Is the Sigma 60-600mm f/4.5-6.3 DG DN OS Sports Lens for Sony E Mount worth your money? We practice.

Remember when Sigma released “Bigma” in 2001? The Bigma, or Sigma 50-500mm f/4-6.3 EX DG HSM, has dominated the amateur and semi-professional markets. 22 years later, in the age of mirrorless cameras and high-end optical lenses, the next Bigma has arrived. Welcome to the new Sigma 60-600mm for Sony E. Is it worth your money? Read to find out.

With mirrorless cameras growing in popularity, new lenses are slowly being developed to match their DSLR predecessors. This is an exciting time to take pictures. As technology evolves, we reap the benefits of better features, optics, and tools tailored to our needs. With a market poised for more focal lengths, it’s only a matter of time until the big guy of them all, the iconic Bigma, steps out in all its glory to claim the throne. mirrorless. Yes, it finally happened. Sigma released Sigma 60-600mm f/4.5-6.3 DG DN OS . Sports Lens for SonyE.

Take a look at the specs and features, then I’ll share with you my experience in the field with the Sigma 60-600mm f/4.5-6.3 DG DN OS Sports.

main function

  • f/4.5-6.3 to f/22-32
  • HLA Linear Focus Motor
  • Dual action zoom system
  • OS Image Stabilization
  • SLD and FLD . glass components
  • Brass bayonet holder and Arca style legs
  • Round 9-leaf diaphragm

The Sigma 60-600mm f/4.5-6.3 DG DN OS sports lens for Sony E lenses, packed with features in a portable package. Let’s break down what all of this means to you.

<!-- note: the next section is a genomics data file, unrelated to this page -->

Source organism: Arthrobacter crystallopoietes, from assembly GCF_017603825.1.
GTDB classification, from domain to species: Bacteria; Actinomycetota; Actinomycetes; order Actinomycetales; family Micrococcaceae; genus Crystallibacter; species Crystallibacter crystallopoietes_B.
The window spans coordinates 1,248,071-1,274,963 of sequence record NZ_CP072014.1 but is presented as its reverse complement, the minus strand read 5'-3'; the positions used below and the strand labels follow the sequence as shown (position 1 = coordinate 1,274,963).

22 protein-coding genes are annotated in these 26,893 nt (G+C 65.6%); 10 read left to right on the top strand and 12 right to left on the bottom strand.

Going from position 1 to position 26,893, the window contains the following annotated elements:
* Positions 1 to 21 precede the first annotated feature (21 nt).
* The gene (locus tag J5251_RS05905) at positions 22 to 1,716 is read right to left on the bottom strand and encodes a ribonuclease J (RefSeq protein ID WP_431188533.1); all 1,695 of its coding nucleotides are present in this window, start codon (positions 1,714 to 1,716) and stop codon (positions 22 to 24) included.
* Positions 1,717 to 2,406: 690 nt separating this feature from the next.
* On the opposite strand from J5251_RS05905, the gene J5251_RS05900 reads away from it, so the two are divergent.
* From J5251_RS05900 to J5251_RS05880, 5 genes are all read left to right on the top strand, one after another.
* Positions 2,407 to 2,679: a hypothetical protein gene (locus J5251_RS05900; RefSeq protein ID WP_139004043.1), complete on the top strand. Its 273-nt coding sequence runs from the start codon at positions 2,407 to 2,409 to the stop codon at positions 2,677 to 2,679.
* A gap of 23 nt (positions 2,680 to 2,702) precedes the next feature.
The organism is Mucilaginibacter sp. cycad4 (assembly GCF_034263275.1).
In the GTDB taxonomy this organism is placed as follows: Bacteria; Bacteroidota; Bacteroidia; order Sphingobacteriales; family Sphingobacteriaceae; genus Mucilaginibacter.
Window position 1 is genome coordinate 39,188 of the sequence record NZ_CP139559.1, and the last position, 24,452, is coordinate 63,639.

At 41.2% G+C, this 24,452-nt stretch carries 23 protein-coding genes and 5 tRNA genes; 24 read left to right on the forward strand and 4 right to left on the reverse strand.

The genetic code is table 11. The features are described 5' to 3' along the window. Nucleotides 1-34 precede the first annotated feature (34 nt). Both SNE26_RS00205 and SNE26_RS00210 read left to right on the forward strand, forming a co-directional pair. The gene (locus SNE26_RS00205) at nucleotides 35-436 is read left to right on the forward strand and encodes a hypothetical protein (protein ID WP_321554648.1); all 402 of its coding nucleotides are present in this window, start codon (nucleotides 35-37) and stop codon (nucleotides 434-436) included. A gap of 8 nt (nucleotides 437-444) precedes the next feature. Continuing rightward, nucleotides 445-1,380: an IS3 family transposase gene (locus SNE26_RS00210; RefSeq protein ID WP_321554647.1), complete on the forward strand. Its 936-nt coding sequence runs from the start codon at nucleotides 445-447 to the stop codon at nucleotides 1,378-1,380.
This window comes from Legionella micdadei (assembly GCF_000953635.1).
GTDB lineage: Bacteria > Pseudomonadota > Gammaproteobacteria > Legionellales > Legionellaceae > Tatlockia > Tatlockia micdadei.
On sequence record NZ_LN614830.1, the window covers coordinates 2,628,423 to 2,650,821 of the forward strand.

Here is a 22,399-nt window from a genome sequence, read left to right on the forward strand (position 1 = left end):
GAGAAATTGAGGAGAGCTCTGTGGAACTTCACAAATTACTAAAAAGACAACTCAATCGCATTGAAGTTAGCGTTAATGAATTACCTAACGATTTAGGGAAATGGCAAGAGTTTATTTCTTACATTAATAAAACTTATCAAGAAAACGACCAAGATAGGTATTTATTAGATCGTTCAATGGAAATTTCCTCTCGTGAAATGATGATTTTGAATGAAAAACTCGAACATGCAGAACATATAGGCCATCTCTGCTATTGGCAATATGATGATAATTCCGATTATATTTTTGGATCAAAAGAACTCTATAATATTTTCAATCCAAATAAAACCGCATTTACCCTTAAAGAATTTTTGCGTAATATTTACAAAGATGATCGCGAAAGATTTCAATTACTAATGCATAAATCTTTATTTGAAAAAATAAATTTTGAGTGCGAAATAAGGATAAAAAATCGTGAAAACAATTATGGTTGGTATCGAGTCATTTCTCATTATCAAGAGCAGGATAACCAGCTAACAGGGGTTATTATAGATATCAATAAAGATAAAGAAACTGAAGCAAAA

If you shoot on a full-frame mirrorless camera, you’ll get a 60-600mm reach. However, you can also use this feature on APS-C cameras for an impressive 90-900mm equivalent focal length range. Whether you want to create a wide environmental portrait or zoom in on the action, you can do it all with this one lens. The focus motor is a new design called High Response Linear Actuator. This design greatly increases focusing speed and accuracy while reducing motor noise. This is great news for wildlife photographers. Even better news is a brand new optical stabilization algorithm called OS2. This enables a 7-stop improvement in image stabilization at the wide end and 6 stops at the telephoto end. We like a lens that we can hold in our hands to freely capture all that action.

Speaking of handheld capabilities, the weight of the Sigma 60-600mm f/4.5-6.3 DG DN OS Sports Lens is 88 oz / 2.5 kg. That’s 5.5 lbs in a zoom lens that can handle any focal length between 60mm and 600mm. Most 600mm prime lenses are only about 7 lbs light, and while you get the benefits of aperture, you’re still stuck at 600mm. As a wildlife photographer, the freedom to zoom is very important. I regularly take shots that I might have missed if I needed to swap lenses or even get a second body with a wider lens. The action is fast, and holding the zoom lens in hand is a chef’s kiss in the field. Plus, with a minimum focusing distance of 13.8′ / 4.2 m, you can really be ready for action.

Aside from the more obvious improvements, there’s a lot going on inside the lens to appreciate. The upgraded glass inside is pretty cool. Three Special Low Dispersion (SLD) and two Low Dispersion (FLD) F elements are available. To minimize flare and ghosting, the glass has a Super Spectra Coating and an Air Sphere Coating. All of this is encased in a multi-material construction that is resistant to dust and water.

So in theory, the lens sounds great. Want to see how it performs in the field? Well, before the Sigma 60-600mm f/4.5-6.3 DG DN OS Sports was announced, I had a secret mission to test and review it for all of you. I took this lens on one of my wild camping trips through blizzards and across three states. I’ve used this lens to shoot everything from landscapes to wildlife, and if you know me, you can probably guess one of the subjects. Yes, I took it to see the iconic wild horses of the American Southwest.